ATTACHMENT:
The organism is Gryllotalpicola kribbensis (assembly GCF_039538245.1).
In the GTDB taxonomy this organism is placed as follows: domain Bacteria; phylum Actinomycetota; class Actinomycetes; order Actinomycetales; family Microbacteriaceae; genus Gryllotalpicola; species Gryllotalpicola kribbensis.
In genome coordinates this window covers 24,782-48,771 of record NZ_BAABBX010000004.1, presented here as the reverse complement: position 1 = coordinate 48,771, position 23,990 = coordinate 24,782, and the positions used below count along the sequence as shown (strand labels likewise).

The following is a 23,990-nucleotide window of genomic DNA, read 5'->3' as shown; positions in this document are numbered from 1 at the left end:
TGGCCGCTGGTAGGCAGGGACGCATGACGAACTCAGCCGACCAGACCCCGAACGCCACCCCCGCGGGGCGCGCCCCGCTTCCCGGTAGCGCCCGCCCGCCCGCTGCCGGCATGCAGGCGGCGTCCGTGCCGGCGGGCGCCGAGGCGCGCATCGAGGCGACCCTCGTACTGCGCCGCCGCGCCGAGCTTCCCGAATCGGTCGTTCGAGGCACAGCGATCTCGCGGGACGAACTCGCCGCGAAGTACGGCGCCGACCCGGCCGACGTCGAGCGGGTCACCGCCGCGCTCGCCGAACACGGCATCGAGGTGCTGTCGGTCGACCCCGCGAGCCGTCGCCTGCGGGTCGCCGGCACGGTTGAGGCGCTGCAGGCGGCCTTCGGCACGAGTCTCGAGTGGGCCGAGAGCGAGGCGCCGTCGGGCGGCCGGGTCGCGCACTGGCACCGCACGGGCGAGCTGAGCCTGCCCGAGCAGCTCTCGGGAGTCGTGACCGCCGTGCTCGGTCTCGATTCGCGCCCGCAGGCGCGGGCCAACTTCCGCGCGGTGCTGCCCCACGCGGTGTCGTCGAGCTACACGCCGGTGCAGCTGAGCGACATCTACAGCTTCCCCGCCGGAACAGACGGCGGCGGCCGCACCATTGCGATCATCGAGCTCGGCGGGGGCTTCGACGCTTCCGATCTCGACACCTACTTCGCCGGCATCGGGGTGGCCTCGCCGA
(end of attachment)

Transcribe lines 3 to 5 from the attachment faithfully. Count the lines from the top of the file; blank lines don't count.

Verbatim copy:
In genome coordinates this window covers 24,782-48,771 of record NZ_BAABBX010000004.1, presented here as the reverse complement: position 1 = coordinate 48,771, position 23,990 = coordinate 24,782, and the positions used below count along the sequence as shown (strand labels likewise).

The following is a 23,990-nucleotide window of genomic DNA, read 5'->3' as shown; positions in this document are numbered from 1 at the left end:
TGGCCGCTGGTAGGCAGGGACGCATGACGAACTCAGCCGACCAGACCCCGAACGCCACCCCCGCGGGGCGCGCCCCGCTTCCCGGTAGCGCCCGCCCGCCCGCTGCCGGCATGCAGGCGGCGTCCGTGCCGGCGGGCGCCGAGGCGCGCATCGAGGCGACCCTCGTACTGCGCCGCCGCGCCGAGCTTCCCGAATCGGTCGTTCGAGGCACAGCGATCTCGCGGGACGAACTCGCCGCGAAGTACGGCGCCGACCCGGCCGACGTCGAGCGGGTCACCGCCGCGCTCGCCGAACACGGCATCGAGGTGCTGTCGGTCGACCCCGCGAGCCGTCGCCTGCGGGTCGCCGGCACGGTTGAGGCGCTGCAGGCGGCCTTCGGCACGAGTCTCGAGTGGGCCGAGAGCGAGGCGCCGTCGGGCGGCCGGGTCGCGCACTGGCACCGCACGGGCGAGCTGAGCCTGCCCGAGCAGCTCTCGGGAGTCGTGACCGCCGTGCTCGGTCTCGATTCGCGCCCGCAGGCGCGGGCCAACTTCCGCGCGGTGCTGCCCCACGCGGTGTCGTCGAGCTACACGCCGGTGCAGCTGAGCGACATCTACAGCTTCCCCGCCGGAACAGACGGCGGCGGCCGCACCATTGCGATCATCGAGCTCGGCGGGGGCTTCGACGCTTCCGATCTCGACACCTACTTCGCCGGCATCGGGGTGGCCTCGCCGA